Risk Factors, Symptoms, and What To Do
The Baby Blues has become as much an accepted part of being a new mother as engorged breasts and sleep deprivation. But what if the Blues don’t go away? For 10-20% of new mothers, Postpartum Depression (PPD) is an unwanted and difficult part of the first year of motherhood. The causes of PPD are many, and can include hormonal and lifestyle changes, a lack of social support, sleep deprivation, a high-risk pregnancy, a traumatic birth or difficult recovery, or breastfeeding problems. You are also at a higher risk of PPD if you have suffered previously from depression, or have recent losses or trauma in your life. Symptoms of PPD and related disorders can include:
- Feeling sad, depressed, numb, or crying a lot
- Restlessness or irritability
- Unusually strong feelings of anger or resentment
- Lack of energy
- Having headaches, chest pains, heart palpitations, numbness, tingling, dizziness or nausea, hyperventilation or other unexplained physical symptoms
- Difficulty sleeping or excessive tiredness
- Loss of appetite or conversely, overeating and weight gain
- Difficulty concentrating, remembering, and making decisions, or confusion
- Excessive worry about the baby or lack of interest in the baby
- Feelings of guilt and worthlessness
- Lack of interest or pleasure in activities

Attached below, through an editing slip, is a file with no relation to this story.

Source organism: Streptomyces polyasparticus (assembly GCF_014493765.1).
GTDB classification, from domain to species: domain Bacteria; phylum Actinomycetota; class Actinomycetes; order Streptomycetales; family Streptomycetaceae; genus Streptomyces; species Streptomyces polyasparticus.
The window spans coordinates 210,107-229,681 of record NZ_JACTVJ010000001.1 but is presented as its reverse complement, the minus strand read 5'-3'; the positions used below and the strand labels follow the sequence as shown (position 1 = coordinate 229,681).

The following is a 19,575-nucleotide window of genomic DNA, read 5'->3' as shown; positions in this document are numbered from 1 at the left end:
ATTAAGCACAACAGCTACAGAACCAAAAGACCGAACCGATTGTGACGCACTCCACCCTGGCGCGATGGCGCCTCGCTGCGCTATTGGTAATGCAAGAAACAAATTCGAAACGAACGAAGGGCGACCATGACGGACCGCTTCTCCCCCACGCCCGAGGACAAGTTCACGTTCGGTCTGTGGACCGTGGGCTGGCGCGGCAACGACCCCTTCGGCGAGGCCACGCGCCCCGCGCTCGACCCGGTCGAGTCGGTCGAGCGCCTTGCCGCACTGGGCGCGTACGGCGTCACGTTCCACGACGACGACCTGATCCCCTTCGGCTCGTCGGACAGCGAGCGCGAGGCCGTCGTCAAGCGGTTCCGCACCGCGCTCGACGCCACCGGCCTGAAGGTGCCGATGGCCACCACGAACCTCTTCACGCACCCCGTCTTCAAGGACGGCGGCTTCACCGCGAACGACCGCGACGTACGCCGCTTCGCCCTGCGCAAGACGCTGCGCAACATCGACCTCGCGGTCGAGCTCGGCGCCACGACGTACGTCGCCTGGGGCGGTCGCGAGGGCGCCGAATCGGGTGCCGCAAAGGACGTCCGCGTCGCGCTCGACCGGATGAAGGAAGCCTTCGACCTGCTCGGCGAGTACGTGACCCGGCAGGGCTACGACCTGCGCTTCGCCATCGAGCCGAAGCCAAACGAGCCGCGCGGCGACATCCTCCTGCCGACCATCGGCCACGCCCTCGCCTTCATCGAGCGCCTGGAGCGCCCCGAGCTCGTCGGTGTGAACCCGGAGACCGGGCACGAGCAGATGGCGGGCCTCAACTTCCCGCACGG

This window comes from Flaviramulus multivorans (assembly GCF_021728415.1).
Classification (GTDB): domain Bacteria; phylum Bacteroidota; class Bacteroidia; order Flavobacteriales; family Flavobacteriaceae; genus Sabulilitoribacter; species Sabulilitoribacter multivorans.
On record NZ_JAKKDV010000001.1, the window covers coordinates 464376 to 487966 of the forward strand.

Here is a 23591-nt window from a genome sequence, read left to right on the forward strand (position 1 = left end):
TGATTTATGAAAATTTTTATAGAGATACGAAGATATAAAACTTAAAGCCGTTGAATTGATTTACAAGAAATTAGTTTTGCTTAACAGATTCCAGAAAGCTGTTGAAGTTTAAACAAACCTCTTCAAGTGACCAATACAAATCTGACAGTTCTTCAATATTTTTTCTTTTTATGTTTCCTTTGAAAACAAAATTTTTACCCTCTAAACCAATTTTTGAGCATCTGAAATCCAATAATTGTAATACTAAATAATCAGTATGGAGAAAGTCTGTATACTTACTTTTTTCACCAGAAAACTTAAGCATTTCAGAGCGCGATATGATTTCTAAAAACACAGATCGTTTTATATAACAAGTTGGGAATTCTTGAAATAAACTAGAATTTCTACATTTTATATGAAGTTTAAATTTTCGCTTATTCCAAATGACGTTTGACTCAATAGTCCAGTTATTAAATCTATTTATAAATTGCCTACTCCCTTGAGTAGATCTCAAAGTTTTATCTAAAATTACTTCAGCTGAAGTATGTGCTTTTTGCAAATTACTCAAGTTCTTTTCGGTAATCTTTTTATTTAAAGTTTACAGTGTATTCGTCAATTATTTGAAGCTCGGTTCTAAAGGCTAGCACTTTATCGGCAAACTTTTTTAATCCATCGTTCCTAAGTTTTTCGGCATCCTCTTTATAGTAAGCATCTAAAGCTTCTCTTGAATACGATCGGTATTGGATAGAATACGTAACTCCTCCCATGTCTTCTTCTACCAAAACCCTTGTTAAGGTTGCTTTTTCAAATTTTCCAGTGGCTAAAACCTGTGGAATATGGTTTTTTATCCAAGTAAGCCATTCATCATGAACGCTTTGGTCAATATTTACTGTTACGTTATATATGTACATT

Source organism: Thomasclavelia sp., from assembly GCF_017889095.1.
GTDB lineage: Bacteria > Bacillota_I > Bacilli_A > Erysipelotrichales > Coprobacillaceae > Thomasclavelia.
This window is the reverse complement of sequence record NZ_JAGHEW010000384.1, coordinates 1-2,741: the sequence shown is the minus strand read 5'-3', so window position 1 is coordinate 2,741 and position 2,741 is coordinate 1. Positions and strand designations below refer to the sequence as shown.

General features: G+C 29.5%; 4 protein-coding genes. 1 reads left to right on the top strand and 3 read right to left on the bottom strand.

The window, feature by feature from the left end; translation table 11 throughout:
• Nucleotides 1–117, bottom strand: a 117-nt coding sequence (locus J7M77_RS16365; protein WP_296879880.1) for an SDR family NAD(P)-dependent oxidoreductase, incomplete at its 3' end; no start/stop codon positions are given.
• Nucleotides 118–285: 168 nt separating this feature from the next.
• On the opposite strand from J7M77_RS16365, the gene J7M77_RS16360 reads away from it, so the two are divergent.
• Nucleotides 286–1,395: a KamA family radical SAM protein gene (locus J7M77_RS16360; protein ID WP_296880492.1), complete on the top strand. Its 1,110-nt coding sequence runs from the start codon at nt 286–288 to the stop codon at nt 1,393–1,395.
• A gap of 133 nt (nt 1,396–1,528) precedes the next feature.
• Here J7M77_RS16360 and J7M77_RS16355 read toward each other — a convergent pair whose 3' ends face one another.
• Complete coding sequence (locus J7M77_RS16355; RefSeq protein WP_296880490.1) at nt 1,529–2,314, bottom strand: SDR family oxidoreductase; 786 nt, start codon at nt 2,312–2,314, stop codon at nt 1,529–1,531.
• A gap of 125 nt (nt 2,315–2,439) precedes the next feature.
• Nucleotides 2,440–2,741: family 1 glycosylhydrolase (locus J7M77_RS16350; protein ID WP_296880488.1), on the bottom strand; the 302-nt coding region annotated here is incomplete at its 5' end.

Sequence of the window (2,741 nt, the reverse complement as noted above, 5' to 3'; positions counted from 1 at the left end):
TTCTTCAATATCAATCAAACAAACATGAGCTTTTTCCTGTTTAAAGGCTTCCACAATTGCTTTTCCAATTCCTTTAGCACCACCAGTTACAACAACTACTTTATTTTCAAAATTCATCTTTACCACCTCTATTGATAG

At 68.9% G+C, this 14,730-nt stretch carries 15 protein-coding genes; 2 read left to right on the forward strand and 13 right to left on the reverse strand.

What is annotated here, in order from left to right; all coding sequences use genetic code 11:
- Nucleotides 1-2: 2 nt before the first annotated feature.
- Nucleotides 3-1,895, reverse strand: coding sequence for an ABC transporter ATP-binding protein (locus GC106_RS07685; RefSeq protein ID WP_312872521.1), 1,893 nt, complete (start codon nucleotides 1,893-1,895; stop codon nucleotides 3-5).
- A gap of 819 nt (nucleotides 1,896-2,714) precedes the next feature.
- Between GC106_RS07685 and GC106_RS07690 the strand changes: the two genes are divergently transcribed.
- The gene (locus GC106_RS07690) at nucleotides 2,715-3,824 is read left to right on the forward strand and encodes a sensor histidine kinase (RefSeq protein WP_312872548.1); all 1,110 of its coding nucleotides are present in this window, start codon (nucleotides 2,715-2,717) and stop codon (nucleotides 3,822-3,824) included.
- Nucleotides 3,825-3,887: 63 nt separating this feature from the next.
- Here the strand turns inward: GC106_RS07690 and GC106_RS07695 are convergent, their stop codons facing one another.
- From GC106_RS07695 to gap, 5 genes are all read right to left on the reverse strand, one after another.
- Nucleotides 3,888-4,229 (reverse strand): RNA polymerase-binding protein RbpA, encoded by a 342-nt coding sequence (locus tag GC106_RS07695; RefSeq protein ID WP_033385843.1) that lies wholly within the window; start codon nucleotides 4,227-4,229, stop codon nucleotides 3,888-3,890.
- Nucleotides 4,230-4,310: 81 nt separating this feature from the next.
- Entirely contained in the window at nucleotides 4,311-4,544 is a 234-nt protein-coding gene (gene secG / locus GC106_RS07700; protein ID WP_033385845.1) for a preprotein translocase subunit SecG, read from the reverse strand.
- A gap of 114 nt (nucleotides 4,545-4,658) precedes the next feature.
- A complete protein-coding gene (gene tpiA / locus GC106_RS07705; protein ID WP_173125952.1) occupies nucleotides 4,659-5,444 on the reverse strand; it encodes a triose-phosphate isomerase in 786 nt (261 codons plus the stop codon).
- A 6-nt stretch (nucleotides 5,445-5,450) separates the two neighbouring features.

- Obsessive thoughts or compulsive behaviors
- Fear of hurting the baby or yourself
Many mothers experience only a few of these symptoms, but if you feel like something is wrong and you’re not quite yourself, that is an important signal. If these symptoms persist for two weeks or more, the mother should promptly get support by talking to her doctor or a mental health professional. PPD is a highly treatable condition, with therapy, medication, or a combination of the two.
If you need medication and you are told that you must give up breastfeeding, make sure you get the advice of a psychiatrist who is knowledgeable about medications for breastfeeding mothers. There are a few antidepressants which are routinely prescribed for breastfeeding mothers with untraceable amounts detectable in the baby’s bloodstream. Moreover, breastfeeding can be beneficial both for the depressed mother, the long-term health of her baby, and bonding, which is even more challenging when a mother is depressed.
Depression not only affects you: it affects your relationships with your partner and your baby. Untreated, depression can lead to bonding difficulties and delayed development or failure to thrive. Getting the help you need to recover quickly is the best thing you can do for your baby and yourself.
Most importantly, tell your support people (your family, friends, partner) how you are feeling. The burden of trying to seem happy and “keeping it all together” can make the depression worse. You need to lean on the people who care about you, get as much help as you need until you’re back to feeling like yourself, and don’t beat yourself up for having PPD. It is NOT YOUR FAULT.